Well, those of you who read my notes already know that I have lawnmower troubles. Spring fever apparently hit me again today. I got up about 3:45 a.m. or so and did my usual morning work. I drove to work (with my eyes open) and opened the store. It was an uneventful day, other than me moving the counter to adjust the register to accommodate our horizontal challenges and clearing out all the shelf tags. I came home and tried to sleep. After lying there for 20 minutes or so, I realized that sleep was not coming. Pepper and I strolled to my Mom’s to deliver her mail, along with my Dad’s paper. We ate because my Mom still thinks I am the petite 90-pound daughter she once had. I am convinced that her primary goal in life is to feed everyone. She is an excellent cook though, so no complaints. I am also convinced that she wears “Mommy blinders.”
After we finished eating, Pepper and I walked back home feeling a rush of energy. We took our usual journey up the road and back home again. It was then that I decided I could air up the tire on my riding mower if I carried the air compressor outside. (The hose would not reach where it was parked). Surprisingly, I managed to lift the thing and stumble outside. Eureka! It worked. The tire was now fluffy. I recognize that the mower still needs a belt, but I came to realize that I might be after the wrong belt. Anyway, after I got the tire aired up, I fought a swarm of wasps exiting the hood. These were not tiny Northern wasps; these were huge, angry, red wasps. If you have never seen an overweight woman fighting off an angry mob of red wasps, be sure to put that on your bucket list. It is quite a sight to see. Once I averted the wasp attack, I thought it might be a good time to see if the mower would even start. It struggled but it started after a few tries.
I hooked Pepper’s leash to the seatbelt in my car. I leave the car door open so he can roam a bit. Since all my concentration was on the mower, I failed to notice what Pepper was doing. I walked to the open door and found him in the passenger floorboard. I forgot that he is terrified of the lawnmower, compliments of Star Puppy. I coaxed him out of the car and took him inside. He was fine with that prospect. The lawnmower is still running. Spring fever was coursing through my veins so I thought I would make a few swipes just to see if it would even work. It did. I kept the mower in a low gear so that I could observe any problems. I managed two circles in one section of the yard before it started spitting and sputtering. It died. I sat there a moment pondering the situation. I had failed to realize the weather-torn vinyl on the seat cushion might allow water to seep into the cushion. There I sat, with a wet ass and a dead mower. So far, I had successfully carried a heavy air compressor outside and aired up a tire, carried it back into the house, fought off killer wasps, saved a terrified Pepper, and I had a wet ass. Happy spring!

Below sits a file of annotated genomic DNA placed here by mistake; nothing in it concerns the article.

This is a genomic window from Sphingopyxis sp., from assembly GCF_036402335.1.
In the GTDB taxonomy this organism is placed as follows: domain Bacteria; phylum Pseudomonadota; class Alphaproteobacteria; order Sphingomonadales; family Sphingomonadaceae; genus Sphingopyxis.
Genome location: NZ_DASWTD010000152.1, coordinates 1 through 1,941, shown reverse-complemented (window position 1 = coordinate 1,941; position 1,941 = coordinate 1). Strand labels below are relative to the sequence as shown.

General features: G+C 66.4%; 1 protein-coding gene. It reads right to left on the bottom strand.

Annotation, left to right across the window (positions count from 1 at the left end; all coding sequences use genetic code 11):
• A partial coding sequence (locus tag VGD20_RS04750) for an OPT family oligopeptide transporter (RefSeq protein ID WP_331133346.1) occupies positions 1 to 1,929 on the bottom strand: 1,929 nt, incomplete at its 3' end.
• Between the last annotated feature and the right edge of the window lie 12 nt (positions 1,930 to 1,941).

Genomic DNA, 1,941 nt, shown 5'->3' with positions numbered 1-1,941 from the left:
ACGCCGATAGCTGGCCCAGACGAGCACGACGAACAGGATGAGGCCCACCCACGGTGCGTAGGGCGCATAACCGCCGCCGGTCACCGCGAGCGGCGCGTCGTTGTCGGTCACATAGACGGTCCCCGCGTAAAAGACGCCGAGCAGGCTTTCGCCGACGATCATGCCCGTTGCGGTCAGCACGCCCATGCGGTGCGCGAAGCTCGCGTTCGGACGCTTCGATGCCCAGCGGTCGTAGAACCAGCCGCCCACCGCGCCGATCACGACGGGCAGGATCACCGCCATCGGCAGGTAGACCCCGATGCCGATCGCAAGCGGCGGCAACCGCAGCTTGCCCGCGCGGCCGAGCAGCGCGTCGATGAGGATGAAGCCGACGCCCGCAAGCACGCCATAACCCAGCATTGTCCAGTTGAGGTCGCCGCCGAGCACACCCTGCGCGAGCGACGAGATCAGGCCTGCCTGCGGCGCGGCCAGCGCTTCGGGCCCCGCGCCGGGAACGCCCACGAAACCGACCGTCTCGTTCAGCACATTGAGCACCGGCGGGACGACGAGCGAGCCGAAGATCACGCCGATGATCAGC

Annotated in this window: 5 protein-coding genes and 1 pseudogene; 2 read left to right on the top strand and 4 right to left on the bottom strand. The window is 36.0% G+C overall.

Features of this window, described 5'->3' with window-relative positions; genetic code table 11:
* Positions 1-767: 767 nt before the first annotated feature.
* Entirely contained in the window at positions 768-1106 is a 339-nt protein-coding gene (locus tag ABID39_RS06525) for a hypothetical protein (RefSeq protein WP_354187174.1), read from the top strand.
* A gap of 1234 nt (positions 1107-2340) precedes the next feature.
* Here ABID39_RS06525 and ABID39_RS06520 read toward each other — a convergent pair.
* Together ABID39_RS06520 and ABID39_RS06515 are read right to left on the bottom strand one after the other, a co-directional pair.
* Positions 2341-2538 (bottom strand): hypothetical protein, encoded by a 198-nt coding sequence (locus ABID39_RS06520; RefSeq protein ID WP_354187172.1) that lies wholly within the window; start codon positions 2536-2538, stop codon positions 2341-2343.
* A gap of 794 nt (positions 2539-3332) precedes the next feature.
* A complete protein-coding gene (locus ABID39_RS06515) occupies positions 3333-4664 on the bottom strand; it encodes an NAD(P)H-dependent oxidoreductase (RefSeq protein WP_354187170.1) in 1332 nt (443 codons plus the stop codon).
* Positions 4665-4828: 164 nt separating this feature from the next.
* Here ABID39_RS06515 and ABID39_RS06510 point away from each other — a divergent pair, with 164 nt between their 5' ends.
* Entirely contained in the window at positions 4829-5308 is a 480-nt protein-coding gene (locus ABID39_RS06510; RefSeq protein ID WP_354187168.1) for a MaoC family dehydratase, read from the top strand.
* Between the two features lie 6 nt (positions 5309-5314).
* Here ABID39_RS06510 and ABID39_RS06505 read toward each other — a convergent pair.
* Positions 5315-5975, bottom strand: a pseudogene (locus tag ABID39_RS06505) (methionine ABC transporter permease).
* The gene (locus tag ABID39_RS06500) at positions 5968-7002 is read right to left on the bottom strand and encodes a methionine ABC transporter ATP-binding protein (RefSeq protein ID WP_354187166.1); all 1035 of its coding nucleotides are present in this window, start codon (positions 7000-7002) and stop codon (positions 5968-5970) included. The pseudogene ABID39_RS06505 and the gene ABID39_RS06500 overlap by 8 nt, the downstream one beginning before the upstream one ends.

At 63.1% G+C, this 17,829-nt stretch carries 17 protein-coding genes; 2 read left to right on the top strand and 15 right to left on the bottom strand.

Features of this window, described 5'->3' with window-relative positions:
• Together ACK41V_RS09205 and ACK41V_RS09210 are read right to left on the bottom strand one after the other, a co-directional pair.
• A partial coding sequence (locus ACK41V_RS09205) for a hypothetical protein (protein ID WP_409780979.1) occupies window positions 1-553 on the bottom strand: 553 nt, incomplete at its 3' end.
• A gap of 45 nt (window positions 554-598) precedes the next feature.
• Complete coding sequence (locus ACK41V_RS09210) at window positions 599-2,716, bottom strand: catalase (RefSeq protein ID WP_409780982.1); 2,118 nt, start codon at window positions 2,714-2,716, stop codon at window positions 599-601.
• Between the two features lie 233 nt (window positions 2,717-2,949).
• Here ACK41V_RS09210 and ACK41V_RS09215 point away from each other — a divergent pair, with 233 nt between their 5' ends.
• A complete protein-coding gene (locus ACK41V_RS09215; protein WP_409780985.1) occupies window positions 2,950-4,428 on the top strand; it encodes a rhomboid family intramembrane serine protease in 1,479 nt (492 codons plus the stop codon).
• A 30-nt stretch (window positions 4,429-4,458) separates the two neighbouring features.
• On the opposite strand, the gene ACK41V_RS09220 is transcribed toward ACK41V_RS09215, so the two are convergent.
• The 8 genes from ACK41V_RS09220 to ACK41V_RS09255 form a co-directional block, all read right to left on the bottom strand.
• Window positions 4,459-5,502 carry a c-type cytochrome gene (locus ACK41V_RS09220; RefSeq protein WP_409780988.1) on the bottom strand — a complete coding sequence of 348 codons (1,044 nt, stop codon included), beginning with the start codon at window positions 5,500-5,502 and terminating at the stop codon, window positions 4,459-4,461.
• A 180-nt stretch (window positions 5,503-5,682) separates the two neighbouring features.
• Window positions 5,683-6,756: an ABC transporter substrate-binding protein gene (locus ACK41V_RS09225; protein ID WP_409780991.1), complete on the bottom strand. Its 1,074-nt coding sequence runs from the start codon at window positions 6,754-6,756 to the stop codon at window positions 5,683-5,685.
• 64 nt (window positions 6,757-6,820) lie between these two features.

I continued to sit there for a few more minutes and then I pushed the mower up the hill to the house. I fetched the gas can and poured gas into the empty tank. I checked the tire again. Damn. I carried the heavy stinking air compressor back outside and aired up the tire. The engine was hot. The valve stem is facing the inside. I reiterate, “THE ENGINE WAS HOT!” I have to mention that my vocabulary had digressed by this point. It is not that I deliberately choose curse words to say, they just exit my mouth without my brain’s consent. I grew up on a farm. When you constantly face the threat of a bull charging you, a copperhead striking at you, and lawnmowers that refuse to cooperate, you develop a colorful vocabulary. Some people refer to it as “potty-mouth.” I prefer to call it “spontaneous Southern slang.” As I spurted out some spontaneous Southern slang, it occurred to me that I should not use some of those words. I convinced myself to sing, “Home on the Range” every time I had an impulse to curse. Okay. The tire is aired up…again, gas tank is full, seat is still wet, and engine is hot. “Home, home on the range.” It started right up this time.
I proceeded down the hill to mow some more. It went down the hill and cut the grass beautifully. It would not climb the hill. “Home, home on the range.” As I was singing, I remembered how the mower is prone to do this and sang louder. I began to rock forward and backward, just willing the damn thing to move. Again, if you have never witnessed an overweight woman rocking back and forth trying to move a riding mower while singing, “Home on the Range,” I encourage you to do so. When it is stuck on a hill, it is almost impossible to put it in neutral. The damn thing refused to budge. I began to sing louder. I think I heard some dogs howling across the creek. I was able to put on the parking brake. Of course, I had the blades stopped by this time. I got off it and tried to push it backward. I learned that I could not push it backward when the brake is locked. “Home, home on the range.” I unlocked the brake and managed to push it backward. After riding on flat ground, it climbed the hill and I parked it; however, I parked it close enough to the house that I will not have to carry the air compressor out again. I carried my wet, singing ass inside the house.
The butterflies in the air, the birds singing, and the flowers blooming signify the spring season is upon us again. What you do not hear about is the mutant killer wasps, the grass that grows inches overnight, and the ‘freakin’ lawnmowers that drive people insane. Spring, “Bah Humbug!” I just want to live in a world where the grass stays the perfect height. I want a mower with tires that never go flat and an engine that never gets hot. Preferably, one that can climb hills too. Is that really so much to ask? “Home, home on the range.”